The morning of 10 June 1916 was a day marked in history books, embodying Arab determination to achieve their sought-after aspirations.

Before the dawn of this day, Sharif Hussein bin Ali fired the first shot to signal the start of the Great Arab Revolt against the rule of the Committee of Union and Progress, with the aim of achieving unity, liberty and a better life. The Revolt was about change and awakening as well as ending and erasing the results of four centuries of regression, decline and weakness in the spirit of the nation, signalling a restoration of the Arab spirit’s identity and sovereignty.

The Revolt led to the successful liberation of Hijaz, Transjordan, Palestine, Syria and Iraq, with the leadership of princes Ali, Abdullah, Faisal and Zeid, the sons of Sharif Hussein bin Ali (1916-1918). They had alongside them the free Arabs who joined the Revolt’s army.

Great Arab Revolt’s Operations

The Great Arab Revolt’s operations between June 1916 and until the truce was signed on 30 October 1918 into three phases:

First Phase: It covers the period from June 1916-July 1917, and can be referred to as the War in Hijaz.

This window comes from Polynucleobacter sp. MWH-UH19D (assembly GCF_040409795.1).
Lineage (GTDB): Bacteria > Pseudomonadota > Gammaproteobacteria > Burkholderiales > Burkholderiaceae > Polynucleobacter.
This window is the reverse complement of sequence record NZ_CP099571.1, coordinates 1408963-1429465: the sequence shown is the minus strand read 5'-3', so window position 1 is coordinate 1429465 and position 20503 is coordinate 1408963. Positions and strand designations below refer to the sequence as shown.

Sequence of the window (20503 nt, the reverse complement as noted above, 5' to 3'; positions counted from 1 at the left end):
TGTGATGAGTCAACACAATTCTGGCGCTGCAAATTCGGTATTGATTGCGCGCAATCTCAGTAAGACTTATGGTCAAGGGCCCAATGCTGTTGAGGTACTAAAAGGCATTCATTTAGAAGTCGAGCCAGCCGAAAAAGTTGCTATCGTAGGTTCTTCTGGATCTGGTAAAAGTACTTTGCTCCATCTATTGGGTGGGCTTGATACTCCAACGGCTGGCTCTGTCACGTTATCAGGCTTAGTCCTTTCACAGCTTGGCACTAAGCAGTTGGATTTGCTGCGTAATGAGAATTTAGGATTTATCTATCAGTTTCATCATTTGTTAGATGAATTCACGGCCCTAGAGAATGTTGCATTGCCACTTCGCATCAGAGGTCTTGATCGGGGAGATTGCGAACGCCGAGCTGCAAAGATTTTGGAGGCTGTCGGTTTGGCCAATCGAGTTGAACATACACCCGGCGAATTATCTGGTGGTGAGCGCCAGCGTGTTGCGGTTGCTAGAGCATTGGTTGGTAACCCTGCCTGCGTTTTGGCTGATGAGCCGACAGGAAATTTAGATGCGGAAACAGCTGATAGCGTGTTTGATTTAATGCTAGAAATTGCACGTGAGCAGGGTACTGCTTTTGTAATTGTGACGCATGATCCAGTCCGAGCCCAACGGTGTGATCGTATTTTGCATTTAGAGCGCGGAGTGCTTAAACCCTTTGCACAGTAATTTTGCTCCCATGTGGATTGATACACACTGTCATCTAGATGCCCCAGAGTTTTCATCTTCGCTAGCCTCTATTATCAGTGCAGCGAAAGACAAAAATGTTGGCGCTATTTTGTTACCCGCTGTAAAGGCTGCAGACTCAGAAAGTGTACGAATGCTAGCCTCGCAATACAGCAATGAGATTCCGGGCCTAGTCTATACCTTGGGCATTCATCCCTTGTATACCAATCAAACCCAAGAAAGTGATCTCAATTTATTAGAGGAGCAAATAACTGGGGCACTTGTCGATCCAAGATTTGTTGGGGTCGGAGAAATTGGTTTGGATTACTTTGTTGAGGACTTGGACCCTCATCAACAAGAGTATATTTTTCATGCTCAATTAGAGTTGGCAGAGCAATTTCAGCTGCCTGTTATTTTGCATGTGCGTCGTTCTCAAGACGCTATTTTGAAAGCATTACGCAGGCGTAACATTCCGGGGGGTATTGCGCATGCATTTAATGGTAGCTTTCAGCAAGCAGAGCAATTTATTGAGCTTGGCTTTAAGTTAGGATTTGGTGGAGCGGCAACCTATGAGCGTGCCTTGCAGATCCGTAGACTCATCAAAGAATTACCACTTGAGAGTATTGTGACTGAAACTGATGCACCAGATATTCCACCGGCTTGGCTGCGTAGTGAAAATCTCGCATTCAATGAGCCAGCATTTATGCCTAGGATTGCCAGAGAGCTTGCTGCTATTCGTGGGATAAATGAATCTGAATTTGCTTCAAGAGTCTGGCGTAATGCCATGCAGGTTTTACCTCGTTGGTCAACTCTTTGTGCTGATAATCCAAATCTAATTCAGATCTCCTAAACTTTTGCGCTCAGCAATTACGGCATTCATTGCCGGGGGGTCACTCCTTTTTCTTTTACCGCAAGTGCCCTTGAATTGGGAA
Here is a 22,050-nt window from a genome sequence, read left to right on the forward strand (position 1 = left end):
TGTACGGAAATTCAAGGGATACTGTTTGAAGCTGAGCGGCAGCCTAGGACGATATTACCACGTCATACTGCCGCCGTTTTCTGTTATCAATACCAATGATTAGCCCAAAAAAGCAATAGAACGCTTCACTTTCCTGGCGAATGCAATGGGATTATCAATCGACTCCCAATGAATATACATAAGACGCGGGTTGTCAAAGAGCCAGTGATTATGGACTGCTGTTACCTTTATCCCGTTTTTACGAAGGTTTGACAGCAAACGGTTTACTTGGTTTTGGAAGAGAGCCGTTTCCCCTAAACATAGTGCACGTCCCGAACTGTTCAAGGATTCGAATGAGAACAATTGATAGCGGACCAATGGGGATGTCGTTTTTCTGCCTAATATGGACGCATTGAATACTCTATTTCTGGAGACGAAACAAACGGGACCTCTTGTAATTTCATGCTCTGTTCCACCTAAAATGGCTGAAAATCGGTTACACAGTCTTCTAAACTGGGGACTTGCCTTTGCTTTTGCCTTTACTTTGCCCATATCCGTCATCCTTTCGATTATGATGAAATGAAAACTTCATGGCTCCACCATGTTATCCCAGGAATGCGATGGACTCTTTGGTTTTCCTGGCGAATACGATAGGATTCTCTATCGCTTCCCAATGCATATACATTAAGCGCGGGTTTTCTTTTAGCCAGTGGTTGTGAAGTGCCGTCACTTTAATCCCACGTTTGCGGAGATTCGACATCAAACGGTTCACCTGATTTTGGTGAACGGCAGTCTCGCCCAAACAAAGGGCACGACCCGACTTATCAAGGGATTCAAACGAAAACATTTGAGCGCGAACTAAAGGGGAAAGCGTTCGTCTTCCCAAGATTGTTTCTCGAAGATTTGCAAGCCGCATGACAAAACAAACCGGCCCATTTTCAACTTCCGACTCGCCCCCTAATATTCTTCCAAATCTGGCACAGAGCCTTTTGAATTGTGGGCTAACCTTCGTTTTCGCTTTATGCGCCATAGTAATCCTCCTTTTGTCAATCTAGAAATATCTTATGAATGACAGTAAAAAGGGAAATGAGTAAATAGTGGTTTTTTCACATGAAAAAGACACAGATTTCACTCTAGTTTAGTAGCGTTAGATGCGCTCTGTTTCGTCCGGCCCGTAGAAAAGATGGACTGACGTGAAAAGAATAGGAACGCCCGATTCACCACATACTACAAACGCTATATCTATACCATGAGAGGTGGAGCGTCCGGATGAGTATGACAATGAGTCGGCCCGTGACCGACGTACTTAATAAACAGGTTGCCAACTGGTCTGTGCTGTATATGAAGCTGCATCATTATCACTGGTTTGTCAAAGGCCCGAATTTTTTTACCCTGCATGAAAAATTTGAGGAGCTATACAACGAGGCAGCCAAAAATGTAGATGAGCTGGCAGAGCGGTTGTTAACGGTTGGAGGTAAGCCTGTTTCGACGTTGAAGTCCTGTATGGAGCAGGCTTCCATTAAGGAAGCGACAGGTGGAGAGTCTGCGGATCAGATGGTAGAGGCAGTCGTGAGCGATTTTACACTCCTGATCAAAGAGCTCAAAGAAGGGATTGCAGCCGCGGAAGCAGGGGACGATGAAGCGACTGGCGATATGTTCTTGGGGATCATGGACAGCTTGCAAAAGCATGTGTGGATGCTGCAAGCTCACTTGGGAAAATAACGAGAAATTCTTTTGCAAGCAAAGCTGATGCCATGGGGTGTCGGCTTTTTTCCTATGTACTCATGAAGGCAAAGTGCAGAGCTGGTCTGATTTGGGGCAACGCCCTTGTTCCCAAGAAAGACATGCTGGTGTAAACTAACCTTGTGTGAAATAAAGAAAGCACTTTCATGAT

Second Phase: Covers the period from July 1917-1918, and can be referred to as the War in Transjordan.

Third Phase: Between September 1918-October 1918, and can be described as the completion of the liberation of Transjordan and Syria.

The Revolt’s armies were named based on the direction of their military operations, and began executing operations that targeted:

A- Castles and fortresses where Turkish forces were located.
B- Heading to Ajyad Fortress, the biggest centre of operations for Turkish forces in Mecca, and liberating it to become a military school.
C- Focusing on the railway, which extends over 1,301 km from Damascus and into Medina and represented a main artery for transport in the theatre of war in Syria, Transjordan and Hijaz for the following reasons:
1- The majority of Turkish forces, since 1914, had been grouped around the railway and its stations to safeguard supplies and ensure mobility.
2- The railway was the main artery for moving weapons, ammunition and soldiers at the time.
3- Many Arab communities had grown and developed around the railway, becoming full-fledged cities, such as: Mafraq, Jizah, Qatraneh, Hassa, Maan and Mudawara, thanks to the railway’s stations and the services exchanged between the residents and the Turks.